I sit in my garden, gazing at the turning leaves of the Japanese maple, the last roses and the geraniums, filled with gratitude for the sustenance the beauty of our earth provides, along with its natural pointing out instructions the earth is always giving to us. As the previous Kalu Rinpoche wrote in the prayer Blessings Fall as Rain:
The myriad forms and appearances,
interdependent yet unobstructed,
Arise in the outer world as my symbolic teachers;
Indescribable is the harmonious dance of magic.
Khenpo Tsultrim Gyamtso Rinpoche often refers to watermoons, which appear when the moon shines on a still body of water in the night. Watermoons point out that phenomena can appear clearly, yet lack any substantial nature – likewise with rainbows, dreams, mirages, email, movies. All point to the illusory nature of phenomena. That phenomena is illusory does not in any way diminish its preciousness, its value. The brilliant sun in a cloudless sky was a favorite image of Trungpa Rinpoche. Indeed, he called it the “Great Eastern Sun,” and used it as a primary metaphor for liberation; for the rising of wakefulness: awareness resting unimpeded; luminous clarity inseparable with space.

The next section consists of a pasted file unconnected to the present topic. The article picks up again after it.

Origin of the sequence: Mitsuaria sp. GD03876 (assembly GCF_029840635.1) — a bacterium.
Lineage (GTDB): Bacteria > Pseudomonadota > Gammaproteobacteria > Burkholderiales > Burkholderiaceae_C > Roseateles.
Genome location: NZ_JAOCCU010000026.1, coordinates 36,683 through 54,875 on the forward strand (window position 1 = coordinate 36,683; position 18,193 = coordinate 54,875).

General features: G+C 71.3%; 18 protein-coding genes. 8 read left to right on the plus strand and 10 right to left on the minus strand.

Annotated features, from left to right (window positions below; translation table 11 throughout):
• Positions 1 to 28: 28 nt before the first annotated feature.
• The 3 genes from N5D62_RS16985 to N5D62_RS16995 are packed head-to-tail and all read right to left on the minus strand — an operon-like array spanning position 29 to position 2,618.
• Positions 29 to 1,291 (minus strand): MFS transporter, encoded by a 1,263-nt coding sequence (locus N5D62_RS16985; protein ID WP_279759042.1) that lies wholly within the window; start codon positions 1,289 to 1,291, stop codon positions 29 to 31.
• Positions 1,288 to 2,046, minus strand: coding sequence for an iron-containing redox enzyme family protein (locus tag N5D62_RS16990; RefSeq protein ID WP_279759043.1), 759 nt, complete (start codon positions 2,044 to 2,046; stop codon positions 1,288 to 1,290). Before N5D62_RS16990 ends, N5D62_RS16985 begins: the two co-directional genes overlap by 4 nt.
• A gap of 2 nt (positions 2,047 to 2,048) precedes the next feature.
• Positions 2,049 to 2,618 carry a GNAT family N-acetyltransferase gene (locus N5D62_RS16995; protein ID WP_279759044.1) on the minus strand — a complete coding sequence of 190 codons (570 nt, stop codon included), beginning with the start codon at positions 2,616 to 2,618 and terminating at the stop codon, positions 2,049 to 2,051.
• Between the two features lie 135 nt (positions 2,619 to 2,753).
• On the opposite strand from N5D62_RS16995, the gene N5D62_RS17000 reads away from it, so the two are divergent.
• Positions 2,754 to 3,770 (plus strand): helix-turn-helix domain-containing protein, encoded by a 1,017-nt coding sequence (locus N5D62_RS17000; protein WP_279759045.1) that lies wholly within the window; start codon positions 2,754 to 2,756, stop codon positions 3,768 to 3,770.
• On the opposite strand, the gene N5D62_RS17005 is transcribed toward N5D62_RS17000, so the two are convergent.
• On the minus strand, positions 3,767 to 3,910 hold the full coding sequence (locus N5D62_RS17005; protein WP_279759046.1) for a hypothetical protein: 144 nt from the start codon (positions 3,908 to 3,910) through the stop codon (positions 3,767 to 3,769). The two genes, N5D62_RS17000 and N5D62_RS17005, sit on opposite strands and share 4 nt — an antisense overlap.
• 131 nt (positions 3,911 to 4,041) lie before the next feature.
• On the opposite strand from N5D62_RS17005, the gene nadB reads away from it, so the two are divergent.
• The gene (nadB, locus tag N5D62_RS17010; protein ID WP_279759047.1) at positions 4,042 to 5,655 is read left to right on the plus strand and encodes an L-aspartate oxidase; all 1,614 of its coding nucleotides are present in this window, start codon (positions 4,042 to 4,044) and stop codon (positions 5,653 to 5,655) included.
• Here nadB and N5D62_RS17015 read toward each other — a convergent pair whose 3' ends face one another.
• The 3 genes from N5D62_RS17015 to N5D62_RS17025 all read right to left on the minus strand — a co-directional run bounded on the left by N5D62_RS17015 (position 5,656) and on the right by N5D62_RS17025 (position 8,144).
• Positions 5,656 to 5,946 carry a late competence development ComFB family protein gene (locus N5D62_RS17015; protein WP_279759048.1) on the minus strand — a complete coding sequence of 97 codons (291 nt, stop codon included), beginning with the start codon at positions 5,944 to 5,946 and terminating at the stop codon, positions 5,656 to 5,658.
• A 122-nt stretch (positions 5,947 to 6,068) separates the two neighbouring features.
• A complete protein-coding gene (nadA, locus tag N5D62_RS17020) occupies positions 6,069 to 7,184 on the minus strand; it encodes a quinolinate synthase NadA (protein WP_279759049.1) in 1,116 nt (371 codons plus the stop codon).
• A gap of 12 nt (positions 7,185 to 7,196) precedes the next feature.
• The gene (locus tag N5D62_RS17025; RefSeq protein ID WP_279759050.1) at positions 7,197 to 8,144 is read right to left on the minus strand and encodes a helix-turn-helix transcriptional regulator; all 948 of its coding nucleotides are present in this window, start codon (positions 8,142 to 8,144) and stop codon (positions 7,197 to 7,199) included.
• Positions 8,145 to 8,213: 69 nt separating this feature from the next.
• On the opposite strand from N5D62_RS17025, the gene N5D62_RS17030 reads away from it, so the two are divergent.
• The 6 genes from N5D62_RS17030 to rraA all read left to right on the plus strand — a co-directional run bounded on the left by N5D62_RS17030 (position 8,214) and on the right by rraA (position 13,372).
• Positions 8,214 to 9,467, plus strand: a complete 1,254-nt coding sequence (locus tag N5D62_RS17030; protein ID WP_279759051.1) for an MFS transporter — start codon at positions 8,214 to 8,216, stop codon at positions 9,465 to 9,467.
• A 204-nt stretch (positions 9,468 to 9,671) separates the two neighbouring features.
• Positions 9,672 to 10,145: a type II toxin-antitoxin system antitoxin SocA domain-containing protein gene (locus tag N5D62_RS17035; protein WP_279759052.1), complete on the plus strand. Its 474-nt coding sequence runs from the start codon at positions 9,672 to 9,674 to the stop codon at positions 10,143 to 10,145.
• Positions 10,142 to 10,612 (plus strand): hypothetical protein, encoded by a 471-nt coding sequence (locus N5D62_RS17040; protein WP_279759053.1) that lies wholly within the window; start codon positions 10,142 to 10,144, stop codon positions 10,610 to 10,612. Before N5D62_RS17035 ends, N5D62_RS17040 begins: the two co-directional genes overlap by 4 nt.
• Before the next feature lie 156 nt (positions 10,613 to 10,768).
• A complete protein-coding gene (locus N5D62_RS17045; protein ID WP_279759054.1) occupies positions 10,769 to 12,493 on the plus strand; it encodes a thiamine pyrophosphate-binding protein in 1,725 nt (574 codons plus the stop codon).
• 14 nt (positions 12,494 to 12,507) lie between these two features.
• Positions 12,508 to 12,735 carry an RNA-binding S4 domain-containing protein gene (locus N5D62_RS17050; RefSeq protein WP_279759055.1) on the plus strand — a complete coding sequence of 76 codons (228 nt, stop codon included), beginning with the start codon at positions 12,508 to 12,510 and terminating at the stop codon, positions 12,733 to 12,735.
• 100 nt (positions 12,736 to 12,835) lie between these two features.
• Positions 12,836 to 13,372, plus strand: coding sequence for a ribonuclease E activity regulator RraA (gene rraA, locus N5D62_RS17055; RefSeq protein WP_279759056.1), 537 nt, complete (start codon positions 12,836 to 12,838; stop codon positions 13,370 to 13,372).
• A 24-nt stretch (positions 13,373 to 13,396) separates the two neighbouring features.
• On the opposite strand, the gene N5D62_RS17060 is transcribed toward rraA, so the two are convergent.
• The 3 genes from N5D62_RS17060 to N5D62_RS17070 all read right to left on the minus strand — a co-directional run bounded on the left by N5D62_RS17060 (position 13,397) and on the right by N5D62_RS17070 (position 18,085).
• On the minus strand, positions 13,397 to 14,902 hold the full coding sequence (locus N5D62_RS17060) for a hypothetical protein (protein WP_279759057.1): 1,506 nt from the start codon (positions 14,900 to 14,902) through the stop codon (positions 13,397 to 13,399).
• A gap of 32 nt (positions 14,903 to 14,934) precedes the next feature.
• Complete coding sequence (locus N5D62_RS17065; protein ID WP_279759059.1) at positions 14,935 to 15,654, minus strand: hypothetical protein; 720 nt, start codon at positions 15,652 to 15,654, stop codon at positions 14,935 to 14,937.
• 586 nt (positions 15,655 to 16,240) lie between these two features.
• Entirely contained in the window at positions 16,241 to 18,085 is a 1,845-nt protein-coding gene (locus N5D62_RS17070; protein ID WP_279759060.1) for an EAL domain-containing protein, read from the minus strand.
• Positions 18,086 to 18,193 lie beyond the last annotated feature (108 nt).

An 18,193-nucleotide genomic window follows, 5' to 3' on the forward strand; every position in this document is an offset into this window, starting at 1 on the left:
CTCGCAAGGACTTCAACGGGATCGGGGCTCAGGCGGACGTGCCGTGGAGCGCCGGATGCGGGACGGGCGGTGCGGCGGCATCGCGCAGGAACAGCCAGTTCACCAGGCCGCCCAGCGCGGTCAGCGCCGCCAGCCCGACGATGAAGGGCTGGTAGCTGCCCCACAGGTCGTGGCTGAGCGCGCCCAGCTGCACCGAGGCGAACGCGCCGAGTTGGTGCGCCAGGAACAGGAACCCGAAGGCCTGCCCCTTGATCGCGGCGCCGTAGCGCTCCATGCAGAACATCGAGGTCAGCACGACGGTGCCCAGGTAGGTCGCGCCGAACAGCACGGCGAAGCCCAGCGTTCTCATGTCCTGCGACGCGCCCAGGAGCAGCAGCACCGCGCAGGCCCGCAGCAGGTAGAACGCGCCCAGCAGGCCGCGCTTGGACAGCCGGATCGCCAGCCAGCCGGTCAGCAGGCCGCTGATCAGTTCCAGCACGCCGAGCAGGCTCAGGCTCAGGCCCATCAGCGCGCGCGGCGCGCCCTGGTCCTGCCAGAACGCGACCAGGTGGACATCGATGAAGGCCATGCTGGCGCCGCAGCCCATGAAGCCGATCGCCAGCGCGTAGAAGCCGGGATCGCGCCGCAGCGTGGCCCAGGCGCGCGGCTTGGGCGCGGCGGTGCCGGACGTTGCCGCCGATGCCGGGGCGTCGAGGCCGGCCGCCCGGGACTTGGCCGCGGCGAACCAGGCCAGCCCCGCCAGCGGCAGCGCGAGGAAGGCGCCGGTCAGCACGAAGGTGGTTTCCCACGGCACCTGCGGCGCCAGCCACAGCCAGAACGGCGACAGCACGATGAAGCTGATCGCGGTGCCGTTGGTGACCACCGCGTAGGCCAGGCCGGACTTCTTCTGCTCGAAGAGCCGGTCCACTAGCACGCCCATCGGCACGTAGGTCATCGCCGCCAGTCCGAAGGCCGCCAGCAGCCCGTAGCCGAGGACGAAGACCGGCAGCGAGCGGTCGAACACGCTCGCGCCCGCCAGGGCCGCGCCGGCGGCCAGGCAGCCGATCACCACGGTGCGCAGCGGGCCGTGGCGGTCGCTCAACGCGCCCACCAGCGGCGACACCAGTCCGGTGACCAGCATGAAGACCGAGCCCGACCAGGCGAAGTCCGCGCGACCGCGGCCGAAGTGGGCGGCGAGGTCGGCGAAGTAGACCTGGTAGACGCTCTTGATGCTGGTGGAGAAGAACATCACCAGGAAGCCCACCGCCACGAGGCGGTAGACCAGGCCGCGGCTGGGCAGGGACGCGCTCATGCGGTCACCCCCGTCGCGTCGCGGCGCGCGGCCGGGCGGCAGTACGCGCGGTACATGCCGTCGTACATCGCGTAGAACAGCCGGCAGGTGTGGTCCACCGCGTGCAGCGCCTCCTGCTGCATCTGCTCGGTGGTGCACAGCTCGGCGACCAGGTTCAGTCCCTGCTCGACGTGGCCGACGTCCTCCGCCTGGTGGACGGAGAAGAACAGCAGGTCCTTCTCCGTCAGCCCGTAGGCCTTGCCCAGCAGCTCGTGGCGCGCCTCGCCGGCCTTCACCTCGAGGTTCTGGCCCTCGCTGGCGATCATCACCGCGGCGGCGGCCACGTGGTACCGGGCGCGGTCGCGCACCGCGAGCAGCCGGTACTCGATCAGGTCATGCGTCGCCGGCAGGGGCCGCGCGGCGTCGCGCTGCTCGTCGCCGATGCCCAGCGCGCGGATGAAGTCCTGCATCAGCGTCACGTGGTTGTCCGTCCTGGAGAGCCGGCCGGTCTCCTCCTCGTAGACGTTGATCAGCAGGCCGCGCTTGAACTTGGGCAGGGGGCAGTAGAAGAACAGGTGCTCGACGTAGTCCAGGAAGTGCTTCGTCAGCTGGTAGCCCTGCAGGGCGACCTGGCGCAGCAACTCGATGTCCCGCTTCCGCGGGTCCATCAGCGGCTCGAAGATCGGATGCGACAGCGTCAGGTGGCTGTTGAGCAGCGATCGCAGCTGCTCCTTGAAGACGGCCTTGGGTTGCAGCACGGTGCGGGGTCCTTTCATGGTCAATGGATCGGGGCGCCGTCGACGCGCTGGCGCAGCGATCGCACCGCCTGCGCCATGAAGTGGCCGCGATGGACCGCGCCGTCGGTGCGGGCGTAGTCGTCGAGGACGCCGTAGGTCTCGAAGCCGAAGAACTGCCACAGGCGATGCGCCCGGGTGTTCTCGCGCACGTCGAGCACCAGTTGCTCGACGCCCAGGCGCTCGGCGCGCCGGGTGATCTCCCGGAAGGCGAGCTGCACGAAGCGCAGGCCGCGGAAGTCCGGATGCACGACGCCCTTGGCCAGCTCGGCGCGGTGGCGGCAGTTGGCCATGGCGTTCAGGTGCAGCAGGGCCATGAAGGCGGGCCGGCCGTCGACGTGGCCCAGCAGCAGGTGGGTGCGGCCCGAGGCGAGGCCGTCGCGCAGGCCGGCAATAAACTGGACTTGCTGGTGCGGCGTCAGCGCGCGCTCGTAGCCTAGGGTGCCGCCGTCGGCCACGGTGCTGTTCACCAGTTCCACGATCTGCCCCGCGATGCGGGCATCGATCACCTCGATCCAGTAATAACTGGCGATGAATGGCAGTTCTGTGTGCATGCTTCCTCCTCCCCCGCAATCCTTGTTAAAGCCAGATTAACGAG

As our wisdom awareness becomes activated by our practice and by the compassionate pointing out instructions of our teachers, we can see and understand more and more how the natural world is always demonstrating to us the nature of reality. As Thangthang Gyalpo, the great mahasiddha of Tibet, wrote in his commentary on Niguma’s Mahamudra teachings:
You have never been joined to nor separated from the mind’s abiding nature, emptiness, yet it is too close, you did not see it. This fault made you wander throughout samsara. The metaphor for this is your own face: when you encounter a mirror, you can see your own face. Likewise, when you encounter the mirror of the holy lama’s pith instructions and practice them, you can see the mind’s abiding nature.
In the garden, the essential instructions of our teachers are reinforced by the pointing out instructions inherent in the natural world. When the two come together, we are indeed fortunate.